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25 practical ways to use Google Forms in class, school

Learning and creating

17. Logs (for exercise, nutrition, reading, etc.) — If students need to submit information in logs to track progress over time, Google Forms can capture that information easily. Create a form with the student’s name and all the information he/she needs to submit. Each time he/she submits, it’s logged into a spreadsheet where students can review that data and submit it to you.

18. Choose Your Own Adventure stories — By using branching (the “go to section based on answer” choice in the three-dots menu in a multiple-choice question), you can create fun Choose Your Own Adventure Story-type activities. Create them for your students or let students create their own! Here’s a math example from Mandi Tolen’s class.

19. Sharing examples in professional development — Teachers can use Google Forms to share their learning, too! During professional development, direct teachers to a Google Form where they can share their ideas, reflections or experiences from the classroom. Provide a link to the spreadsheet of results to everyone in the group. That way, when everyone’s done, each teacher can see everyone else’s ideas all in one place!

20. Answer with an image — With younger students, the old version of Google Forms was tricky because almost everything used text. Now, you can ask questions AND provide answers with images! Teachers can cue students verbally and they can answer by choosing the correct picture. When creating the form, just click on the answer to edit it and click the image button at the right. Here’s a VERY simple example of how to use images as an answer (click here).

21. Brainstorming with a word cloud — Provide a simple Google Form where students can reflect on what they’ve been learning, either with a sentence or a few individual words. When they finish, copy all of their responses from the spreadsheet and paste them into a word cloud generator like Wordle or Tagxedo. It will show the most common words larger in size than others, sorting the reflections of the class in a fun, visual form.

22. Personalized guidance via e-mail — Do your students (or teacher participants in professional development) need answers fine-tuned to their unique needs? Create a Google Form to let them choose the type of feedback they need, collecting their answers in a Google Sheet. Then, the Form Mule add-on can send them a custom e-mail response based on their answers. Basically, you write an email for every possible answer, and Form Mule sends it to them automatically when they submit the form. See more about Form Mule here.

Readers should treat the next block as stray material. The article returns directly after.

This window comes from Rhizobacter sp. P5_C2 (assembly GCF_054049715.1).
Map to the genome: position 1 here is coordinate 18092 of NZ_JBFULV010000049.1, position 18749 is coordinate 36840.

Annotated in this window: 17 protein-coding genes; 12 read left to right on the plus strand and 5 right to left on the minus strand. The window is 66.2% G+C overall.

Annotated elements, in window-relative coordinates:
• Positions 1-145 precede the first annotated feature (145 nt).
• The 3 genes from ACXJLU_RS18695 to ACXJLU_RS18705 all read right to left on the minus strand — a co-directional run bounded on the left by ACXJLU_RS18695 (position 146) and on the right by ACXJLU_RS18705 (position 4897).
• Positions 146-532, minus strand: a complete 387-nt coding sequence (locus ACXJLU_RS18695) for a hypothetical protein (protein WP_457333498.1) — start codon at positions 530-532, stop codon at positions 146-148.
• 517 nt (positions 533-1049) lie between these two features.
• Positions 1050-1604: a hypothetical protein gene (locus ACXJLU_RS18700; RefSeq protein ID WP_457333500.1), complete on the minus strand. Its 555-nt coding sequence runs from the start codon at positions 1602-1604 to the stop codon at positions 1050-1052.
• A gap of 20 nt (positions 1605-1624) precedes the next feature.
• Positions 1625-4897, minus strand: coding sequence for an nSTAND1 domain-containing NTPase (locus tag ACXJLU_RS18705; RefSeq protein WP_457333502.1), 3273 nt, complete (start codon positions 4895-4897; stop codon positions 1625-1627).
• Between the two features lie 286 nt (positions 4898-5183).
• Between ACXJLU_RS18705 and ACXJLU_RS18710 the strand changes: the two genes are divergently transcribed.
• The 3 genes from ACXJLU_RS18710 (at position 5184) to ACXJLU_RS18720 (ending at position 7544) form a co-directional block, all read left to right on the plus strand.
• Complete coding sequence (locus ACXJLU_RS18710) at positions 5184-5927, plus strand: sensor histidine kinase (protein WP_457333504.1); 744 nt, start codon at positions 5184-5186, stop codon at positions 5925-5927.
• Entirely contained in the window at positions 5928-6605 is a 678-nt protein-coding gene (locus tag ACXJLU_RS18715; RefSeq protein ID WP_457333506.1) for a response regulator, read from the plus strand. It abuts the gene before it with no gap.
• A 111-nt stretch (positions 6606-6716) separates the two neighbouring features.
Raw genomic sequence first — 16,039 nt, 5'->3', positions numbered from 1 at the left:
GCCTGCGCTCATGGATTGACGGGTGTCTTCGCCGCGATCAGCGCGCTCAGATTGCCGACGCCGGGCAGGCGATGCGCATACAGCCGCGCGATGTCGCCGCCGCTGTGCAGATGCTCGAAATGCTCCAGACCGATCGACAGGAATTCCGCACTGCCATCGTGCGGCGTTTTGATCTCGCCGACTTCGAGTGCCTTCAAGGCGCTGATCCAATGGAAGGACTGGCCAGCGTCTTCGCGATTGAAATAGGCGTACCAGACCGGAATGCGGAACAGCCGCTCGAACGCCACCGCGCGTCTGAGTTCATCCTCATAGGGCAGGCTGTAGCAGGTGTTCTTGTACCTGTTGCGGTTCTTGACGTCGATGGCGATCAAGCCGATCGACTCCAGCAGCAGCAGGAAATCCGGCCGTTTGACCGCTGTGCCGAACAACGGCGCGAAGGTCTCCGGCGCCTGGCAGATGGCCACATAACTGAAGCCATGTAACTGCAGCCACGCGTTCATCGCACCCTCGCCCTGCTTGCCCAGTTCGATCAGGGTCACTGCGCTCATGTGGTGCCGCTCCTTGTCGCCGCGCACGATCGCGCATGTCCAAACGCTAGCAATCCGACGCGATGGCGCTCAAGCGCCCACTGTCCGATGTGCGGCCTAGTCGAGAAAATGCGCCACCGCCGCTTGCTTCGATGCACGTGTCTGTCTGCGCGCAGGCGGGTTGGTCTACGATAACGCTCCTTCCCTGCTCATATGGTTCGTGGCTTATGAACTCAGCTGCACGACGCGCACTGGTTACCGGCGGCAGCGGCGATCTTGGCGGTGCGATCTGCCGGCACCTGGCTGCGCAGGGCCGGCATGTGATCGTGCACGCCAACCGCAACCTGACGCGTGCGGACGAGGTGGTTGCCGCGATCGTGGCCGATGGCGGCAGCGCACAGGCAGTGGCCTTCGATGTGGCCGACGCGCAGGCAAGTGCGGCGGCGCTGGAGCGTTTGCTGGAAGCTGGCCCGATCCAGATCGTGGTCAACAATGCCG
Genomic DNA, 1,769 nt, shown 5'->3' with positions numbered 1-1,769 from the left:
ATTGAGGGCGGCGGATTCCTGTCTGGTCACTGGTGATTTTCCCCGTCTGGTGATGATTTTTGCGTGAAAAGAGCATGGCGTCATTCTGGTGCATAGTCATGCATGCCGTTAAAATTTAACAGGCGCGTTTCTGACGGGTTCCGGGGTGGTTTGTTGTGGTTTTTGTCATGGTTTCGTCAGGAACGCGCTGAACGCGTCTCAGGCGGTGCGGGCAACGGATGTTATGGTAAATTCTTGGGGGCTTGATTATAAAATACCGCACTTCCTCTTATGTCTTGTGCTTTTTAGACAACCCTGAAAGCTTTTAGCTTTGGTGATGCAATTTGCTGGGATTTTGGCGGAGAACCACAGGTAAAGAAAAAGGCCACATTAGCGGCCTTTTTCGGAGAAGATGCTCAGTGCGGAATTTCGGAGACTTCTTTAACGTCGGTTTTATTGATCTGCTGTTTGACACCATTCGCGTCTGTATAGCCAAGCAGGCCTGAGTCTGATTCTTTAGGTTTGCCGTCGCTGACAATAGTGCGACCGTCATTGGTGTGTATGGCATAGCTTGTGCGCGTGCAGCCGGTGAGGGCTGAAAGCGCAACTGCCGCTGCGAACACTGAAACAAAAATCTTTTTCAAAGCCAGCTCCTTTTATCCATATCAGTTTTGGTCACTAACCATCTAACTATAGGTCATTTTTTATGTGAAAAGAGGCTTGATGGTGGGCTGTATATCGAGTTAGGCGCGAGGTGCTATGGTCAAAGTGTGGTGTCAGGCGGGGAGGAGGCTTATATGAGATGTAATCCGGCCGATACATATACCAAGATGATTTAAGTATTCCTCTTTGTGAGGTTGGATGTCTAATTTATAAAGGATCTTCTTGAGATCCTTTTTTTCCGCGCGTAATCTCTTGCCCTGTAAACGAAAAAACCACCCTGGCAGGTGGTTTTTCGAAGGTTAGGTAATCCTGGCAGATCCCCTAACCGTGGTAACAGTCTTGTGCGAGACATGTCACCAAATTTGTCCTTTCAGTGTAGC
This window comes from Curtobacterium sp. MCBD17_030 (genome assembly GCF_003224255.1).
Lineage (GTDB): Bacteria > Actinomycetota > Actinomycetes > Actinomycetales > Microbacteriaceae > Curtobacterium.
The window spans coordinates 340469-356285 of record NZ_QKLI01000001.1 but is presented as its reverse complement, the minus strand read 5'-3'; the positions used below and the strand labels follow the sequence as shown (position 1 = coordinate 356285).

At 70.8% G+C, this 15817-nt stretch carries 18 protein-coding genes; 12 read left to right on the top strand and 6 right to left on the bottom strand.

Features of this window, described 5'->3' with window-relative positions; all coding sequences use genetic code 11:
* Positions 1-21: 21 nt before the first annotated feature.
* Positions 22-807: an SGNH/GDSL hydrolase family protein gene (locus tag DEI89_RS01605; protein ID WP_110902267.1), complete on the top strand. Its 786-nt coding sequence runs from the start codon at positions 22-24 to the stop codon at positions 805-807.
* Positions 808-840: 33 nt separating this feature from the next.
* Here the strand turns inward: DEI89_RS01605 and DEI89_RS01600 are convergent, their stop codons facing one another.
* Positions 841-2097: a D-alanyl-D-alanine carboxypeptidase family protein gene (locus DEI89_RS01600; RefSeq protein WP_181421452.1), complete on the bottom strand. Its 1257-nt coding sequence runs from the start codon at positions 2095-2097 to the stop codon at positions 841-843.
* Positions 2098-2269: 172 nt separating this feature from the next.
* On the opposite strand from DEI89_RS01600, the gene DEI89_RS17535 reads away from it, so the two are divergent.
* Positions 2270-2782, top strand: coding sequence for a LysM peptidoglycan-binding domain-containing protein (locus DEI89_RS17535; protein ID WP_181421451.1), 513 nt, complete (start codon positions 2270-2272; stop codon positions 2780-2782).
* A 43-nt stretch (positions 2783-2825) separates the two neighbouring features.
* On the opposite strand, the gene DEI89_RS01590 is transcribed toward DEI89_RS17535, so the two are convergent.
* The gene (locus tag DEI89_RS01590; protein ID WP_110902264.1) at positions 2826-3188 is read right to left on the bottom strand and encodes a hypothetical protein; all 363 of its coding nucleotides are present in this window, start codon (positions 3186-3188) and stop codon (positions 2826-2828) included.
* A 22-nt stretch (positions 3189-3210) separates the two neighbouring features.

23. Writer’s conference schedule — If your students need to schedule a time to meet with you to discuss their writing, the Form Limiter add-on can help. Create a form in Google Forms and it will gather the data you’ll need (name, class, time, etc.) in a Google Sheet. Form Limiter will stop accepting responses when specific Google Sheet spots are filled. No double-booking!

20. The Amazing Race, Google Style. This game is an intense mashup of Google Slides/Documents, Google Forms and Google Maps (optional). Students must complete several challenges provided by the instructor using Google Slides or Documents. Once the complete the first challenge in the slide presentation or document, they submit the link to the presentation/document in a Google Form. Once submitted, the link to the next challenge in the game is in a link on the confirmation page for the form. Clear as crystal, right? No? Check out this outstanding example by Michelle Green. Once you get it, this activity is super engaging.

24. Digital escape room locks — Use data validation to create a set of “locks” in a Google Form. This will make it so that the student MUST type in the correct answer in order to submit the form and “escape”.

Check out this post for 30+  FREE digital escape rooms (plus tips and tools for creating your own) Want to try one out before you dive into using them with your students? This Ditch that Textbook themed digital escape room was created by Mandi Tolen and Karly Moura. Try and see if you can break free from Ditch That Textbook headquarters!

25. Teach students how to make their own! — Show your students how to create their own Google Form and have them create one for their classmates. It’s a fun way for students to show what they know and creating the incorrect and correct answers levels it up. Who knows, they might even stump you!

Slide into science: Demonstrating learning with Google Slides

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